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Arpad Szakolczai

Since its birth, but especially since its academic institutionalization, sociology has been plagued by a series of dualisms and dichotomies that seriously diminish the relevance of much of sociological work. To start with, there is the opposition of theoretical and empirical soci- ology; an opposition that should have been stillborn, as it is com- monplace that theoretical work without empirical evidence is arid, while empirical research without theory is spiritless and boring, but continues to survive and even thrive. There is also the division between substantive and methodological issues, creating the impres- sion of two separate realms and the illusion of a ‘free choice’ of method. One can continue with the contrast between methodological individualism and collectivism that in our days culminates in the var- ious debates around rational choice theory, but which is just the old debate between (neo-classical) economics and classical (Durk- heimian) social theory, in new clothes. Still further, there is the dilemma of dynamic versus static approaches, which could be for- mulated in the language of historical versus structural, or of genetic versus genetic. There is furthermore the dichotomy dominating so much of contemporary sociology, between agency and structure, which is just another way of posing the contrast between action and system, dominating the structural-functionalism of the 1950s and 1960s, or the even older opposition between object and subject and their dialectic, central for German idealist philosophy. At an even more general level, there is the question of the link between reality and thought, the extent to which thought and discourses can properly reproduce reality, or, on the contrary, the claims about the autonomy of discourse, or the independence of the text, a theme particular cher- ished by various postmodern approaches.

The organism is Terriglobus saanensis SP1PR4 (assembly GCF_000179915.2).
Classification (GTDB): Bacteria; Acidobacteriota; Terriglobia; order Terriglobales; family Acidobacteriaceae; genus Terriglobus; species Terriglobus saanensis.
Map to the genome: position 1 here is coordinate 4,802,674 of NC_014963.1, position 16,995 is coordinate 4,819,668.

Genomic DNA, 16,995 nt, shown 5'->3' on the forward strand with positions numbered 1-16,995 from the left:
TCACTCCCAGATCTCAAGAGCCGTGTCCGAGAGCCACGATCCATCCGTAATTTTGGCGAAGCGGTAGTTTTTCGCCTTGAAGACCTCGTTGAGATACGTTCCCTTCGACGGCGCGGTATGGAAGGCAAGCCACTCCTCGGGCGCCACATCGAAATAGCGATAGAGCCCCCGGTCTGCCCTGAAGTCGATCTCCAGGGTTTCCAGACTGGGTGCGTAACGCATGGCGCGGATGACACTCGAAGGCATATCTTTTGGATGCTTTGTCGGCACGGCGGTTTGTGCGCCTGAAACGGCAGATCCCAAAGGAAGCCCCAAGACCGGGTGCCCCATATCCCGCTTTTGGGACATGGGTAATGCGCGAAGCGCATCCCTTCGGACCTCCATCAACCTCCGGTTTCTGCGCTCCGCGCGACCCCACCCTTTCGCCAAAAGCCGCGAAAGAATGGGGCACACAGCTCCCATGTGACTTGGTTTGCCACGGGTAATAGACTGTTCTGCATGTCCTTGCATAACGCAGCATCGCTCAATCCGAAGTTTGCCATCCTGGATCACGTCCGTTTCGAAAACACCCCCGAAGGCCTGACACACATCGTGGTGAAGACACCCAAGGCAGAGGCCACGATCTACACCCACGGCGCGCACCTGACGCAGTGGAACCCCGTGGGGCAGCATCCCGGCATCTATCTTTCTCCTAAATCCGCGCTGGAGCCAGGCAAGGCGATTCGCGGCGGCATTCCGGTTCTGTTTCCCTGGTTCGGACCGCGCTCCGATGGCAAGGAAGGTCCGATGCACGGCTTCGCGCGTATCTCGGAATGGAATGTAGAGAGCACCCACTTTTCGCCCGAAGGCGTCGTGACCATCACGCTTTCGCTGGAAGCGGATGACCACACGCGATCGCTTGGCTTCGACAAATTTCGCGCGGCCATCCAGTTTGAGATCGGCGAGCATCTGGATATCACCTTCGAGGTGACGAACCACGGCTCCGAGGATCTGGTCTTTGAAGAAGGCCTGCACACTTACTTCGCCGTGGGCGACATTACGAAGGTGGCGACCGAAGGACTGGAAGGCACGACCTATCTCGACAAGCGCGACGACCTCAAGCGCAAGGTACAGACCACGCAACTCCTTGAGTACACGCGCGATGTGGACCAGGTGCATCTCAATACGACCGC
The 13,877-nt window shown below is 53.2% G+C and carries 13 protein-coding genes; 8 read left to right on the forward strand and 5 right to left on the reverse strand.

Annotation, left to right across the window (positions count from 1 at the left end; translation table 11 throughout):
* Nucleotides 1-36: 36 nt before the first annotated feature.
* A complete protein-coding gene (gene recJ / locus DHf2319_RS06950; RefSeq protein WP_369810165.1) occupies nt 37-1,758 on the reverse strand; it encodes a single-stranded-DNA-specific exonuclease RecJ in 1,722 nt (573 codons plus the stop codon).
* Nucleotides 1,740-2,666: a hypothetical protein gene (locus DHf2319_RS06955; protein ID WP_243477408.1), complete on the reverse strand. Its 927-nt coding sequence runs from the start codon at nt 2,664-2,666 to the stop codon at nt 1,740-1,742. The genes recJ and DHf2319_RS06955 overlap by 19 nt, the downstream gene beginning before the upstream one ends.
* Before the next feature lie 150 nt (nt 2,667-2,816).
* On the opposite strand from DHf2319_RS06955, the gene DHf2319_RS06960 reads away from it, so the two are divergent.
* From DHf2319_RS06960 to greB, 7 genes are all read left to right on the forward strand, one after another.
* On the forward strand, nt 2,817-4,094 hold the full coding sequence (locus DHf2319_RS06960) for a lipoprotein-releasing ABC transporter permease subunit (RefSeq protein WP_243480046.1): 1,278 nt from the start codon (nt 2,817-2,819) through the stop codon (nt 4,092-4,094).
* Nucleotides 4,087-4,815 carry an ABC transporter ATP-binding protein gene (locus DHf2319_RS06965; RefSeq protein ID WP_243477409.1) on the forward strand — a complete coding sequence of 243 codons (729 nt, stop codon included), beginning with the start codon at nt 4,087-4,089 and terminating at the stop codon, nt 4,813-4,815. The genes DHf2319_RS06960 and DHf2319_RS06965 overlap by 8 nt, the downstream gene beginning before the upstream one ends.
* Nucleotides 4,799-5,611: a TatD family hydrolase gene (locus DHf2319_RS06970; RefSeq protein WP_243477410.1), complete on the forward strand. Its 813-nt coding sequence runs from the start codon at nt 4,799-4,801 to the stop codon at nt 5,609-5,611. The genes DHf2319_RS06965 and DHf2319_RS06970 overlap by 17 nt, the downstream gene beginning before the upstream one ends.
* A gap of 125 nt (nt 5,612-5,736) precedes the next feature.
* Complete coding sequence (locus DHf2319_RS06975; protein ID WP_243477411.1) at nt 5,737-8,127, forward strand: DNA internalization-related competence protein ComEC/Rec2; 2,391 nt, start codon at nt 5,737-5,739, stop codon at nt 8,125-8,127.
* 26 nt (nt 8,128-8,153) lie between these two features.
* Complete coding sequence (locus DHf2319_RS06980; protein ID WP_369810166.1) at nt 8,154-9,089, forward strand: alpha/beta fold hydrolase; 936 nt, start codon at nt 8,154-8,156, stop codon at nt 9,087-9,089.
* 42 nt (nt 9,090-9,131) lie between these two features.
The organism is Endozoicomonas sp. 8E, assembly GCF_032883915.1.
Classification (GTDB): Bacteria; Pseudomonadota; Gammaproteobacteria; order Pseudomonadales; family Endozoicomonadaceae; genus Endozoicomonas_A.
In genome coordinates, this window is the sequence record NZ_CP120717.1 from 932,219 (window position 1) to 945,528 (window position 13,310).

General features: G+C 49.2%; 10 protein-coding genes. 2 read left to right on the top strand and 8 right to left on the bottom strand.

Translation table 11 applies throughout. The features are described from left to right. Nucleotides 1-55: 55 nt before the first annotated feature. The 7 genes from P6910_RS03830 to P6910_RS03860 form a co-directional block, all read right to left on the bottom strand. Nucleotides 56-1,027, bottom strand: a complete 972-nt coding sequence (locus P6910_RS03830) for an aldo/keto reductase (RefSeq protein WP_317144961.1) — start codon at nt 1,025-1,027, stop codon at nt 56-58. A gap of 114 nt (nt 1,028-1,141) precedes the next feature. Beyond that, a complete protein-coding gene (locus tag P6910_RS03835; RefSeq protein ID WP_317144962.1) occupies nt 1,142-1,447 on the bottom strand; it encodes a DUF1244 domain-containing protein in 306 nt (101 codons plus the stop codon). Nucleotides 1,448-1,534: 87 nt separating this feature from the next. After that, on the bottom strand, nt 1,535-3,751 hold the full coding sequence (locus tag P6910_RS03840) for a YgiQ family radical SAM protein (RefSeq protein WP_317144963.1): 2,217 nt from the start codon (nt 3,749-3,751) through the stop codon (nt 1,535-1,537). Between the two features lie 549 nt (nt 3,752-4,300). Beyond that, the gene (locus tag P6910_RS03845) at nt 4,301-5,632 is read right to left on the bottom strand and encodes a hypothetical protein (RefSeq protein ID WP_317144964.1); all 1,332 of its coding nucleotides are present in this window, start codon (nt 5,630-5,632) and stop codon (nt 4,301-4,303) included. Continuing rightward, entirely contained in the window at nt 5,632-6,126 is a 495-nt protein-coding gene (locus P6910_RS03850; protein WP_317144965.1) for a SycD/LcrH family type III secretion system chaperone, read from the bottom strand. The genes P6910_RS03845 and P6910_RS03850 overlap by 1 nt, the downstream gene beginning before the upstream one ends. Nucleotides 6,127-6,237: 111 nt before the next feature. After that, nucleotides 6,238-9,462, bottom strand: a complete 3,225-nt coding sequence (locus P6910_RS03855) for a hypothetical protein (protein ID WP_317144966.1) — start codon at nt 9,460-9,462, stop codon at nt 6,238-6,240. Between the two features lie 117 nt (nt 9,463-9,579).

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Book Reviews

Hegelianisms without Metaphysics?

David James, Bahareh Ebne Alian, and Jean Terrier

's ethical, legal, social and political philosophy, or ‘philosophy of right’, the original French edition of which appeared in 2008, Jean-François Kervégan focusses on Hegel's idea of ‘objective spirit’, that is to say, the idea that rational freedom achieves

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Pascah Mungwini

, however such decolonisation cannot come from existing philosophies and analytic paradigms which have dominated the world thus far but from those epistemologies born out of the historical experiences of the struggle against domination. These are alternative